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Congressman Pushes Pentagon Chief to Make Russian Troop Movements Public

3 minute read

Rep. Mike Turner (R-Ohio) called on Secretary of Defense Chuck Hagel Wednesday to immediately make known Russian troop movements along the Ukrainian border. The congressman believes such a move would deter Russian President Vladimir Putin from readying his troops for further incursions into Ukrainian territory.

“Despite recent comments made by Russian Federation President Vladimir Putin, it is my belief that Russian forces may intend to advance further into Ukraine,” wrote Turner, a member of the Armed Services Committee and one of a few members positioning himself to succeed Chairman Buck McKeon (R-Calif.). “I am concerned that if this information is not presented to Congress or shared with the larger international community to include countries such as Ukraine, there will be little or no opportunity to deter or prepare for further Russian advances.”

“Any delay in this matter will only increase the likelihood of more violence as it allows Russian military forces to move freely and position themselves for additional advances,” he added.

Pressuring the Obama administration to release intelligence on Russian troop movements makes sense politically for Turner. Over the past three weeks, Congressmen have watched their leaders haggle over an aid package dragged down by disagreements over reforms to the International Monetary Fund and the Internal Revenue Service. Meanwhile, Congressman Turner has sought to raise his profile in responding to the Ukrainian crisis by partnering with others to craft legislation that would export U.S. liquefied natural gas in an effort he believes would undermine Russia’s energy power.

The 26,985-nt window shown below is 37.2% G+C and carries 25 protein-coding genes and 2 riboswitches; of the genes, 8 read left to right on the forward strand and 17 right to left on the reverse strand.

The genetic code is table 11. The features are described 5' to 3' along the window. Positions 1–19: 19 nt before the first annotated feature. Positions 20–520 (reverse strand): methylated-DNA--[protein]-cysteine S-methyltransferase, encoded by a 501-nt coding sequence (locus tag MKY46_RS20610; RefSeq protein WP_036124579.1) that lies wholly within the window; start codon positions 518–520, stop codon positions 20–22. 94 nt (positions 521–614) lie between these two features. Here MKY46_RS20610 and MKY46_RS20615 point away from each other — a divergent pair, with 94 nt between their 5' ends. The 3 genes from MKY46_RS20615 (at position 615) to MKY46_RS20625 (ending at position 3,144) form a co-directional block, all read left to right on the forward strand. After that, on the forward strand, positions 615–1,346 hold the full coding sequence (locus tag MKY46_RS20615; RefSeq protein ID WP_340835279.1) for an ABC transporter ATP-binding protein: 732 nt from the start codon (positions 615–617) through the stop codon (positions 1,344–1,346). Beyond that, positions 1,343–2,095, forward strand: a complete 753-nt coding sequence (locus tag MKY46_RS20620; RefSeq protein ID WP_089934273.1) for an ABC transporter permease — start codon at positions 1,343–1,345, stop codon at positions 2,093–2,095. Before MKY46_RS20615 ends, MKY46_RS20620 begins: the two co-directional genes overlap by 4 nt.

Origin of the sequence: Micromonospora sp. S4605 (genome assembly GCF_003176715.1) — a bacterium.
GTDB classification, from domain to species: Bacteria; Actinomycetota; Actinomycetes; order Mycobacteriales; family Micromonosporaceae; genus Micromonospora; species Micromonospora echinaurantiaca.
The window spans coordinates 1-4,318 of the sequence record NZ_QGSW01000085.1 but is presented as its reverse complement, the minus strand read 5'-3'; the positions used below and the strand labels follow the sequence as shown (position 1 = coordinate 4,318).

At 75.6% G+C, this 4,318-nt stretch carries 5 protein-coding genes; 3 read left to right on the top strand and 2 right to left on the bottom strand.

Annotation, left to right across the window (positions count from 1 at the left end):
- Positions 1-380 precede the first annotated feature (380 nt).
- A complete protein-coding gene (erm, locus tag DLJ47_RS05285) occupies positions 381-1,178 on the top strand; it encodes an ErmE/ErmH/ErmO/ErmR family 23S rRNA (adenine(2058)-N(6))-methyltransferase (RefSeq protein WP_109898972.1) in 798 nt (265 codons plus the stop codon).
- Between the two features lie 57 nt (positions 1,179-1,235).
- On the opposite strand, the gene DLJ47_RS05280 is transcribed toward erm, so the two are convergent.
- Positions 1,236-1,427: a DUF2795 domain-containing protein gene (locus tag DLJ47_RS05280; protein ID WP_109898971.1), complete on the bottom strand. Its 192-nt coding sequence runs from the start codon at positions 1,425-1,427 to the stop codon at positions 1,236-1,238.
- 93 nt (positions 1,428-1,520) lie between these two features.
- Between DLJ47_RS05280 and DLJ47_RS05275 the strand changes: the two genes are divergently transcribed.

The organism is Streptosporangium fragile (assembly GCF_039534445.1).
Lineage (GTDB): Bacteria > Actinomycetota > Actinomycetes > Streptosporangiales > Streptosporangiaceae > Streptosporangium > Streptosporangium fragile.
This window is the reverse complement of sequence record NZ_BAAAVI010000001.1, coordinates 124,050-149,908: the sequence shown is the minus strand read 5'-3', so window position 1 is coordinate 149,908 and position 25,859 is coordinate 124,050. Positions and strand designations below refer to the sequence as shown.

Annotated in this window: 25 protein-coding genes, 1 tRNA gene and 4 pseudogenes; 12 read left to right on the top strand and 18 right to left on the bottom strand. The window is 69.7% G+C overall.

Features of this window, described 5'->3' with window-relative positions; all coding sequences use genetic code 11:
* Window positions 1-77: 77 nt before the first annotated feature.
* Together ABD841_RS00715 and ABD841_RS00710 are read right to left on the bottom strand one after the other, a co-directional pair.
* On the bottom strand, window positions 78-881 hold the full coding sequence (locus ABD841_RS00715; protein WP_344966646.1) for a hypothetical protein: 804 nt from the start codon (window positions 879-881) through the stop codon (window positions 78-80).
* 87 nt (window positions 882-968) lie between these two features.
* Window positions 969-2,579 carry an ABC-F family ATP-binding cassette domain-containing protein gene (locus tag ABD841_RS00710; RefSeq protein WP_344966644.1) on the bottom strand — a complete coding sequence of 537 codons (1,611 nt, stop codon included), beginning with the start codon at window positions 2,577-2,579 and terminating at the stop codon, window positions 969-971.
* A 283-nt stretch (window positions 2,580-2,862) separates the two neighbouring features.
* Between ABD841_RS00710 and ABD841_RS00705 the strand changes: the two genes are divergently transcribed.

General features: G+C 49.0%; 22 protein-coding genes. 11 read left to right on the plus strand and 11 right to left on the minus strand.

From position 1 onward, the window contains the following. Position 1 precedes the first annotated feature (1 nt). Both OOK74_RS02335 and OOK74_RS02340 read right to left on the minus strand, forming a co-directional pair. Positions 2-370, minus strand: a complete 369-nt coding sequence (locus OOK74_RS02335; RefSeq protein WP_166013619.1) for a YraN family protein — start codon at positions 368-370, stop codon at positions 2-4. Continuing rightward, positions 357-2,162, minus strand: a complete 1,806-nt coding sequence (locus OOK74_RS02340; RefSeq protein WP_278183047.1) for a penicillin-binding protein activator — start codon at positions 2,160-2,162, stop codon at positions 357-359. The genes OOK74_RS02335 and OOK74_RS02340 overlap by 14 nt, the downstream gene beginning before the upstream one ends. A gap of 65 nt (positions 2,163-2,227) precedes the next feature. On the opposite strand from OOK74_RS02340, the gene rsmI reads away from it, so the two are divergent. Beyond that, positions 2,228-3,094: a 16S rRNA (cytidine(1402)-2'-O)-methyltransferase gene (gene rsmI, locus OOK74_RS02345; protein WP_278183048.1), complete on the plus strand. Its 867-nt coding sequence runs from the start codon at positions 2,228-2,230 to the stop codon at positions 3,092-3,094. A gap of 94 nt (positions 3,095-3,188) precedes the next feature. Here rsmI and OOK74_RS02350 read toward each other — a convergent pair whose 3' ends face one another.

But the letter could complicate things for President Obama. The U.S. has said it will not intervene in Ukraine militarily, so there’s nothing the U.S. can do to halt further Russian moves inside Ukraine if Putin chooses to act. Defense Secretary Chuck Hagel made clear Wednesday how little the U.S. plans to do militarily.

“As to continued assistance to the Ukrainian government, I think most of you know that the MREs have been approved,” Hagel said, referring to the packaged Meals-Ready-to-Eat that often sustain U.S. troops. “They’re on their way. The president’s national security team is reviewing all the other requests for assistance, in particular the nonlethal assistance to Ukraine.”

More importantly, if Obama were to detail all he and U.S. intelligence know about Russian troop movements, the tougher it will be for Putin to pull back, should he choose to do so. Such “wiggle room” lubricates diplomacy.

“When we receive the letter, we will respond appropriately,” said Cmdr. Elissa Smith, a Pentagon press secretary.

With reporting by Mark Thompson


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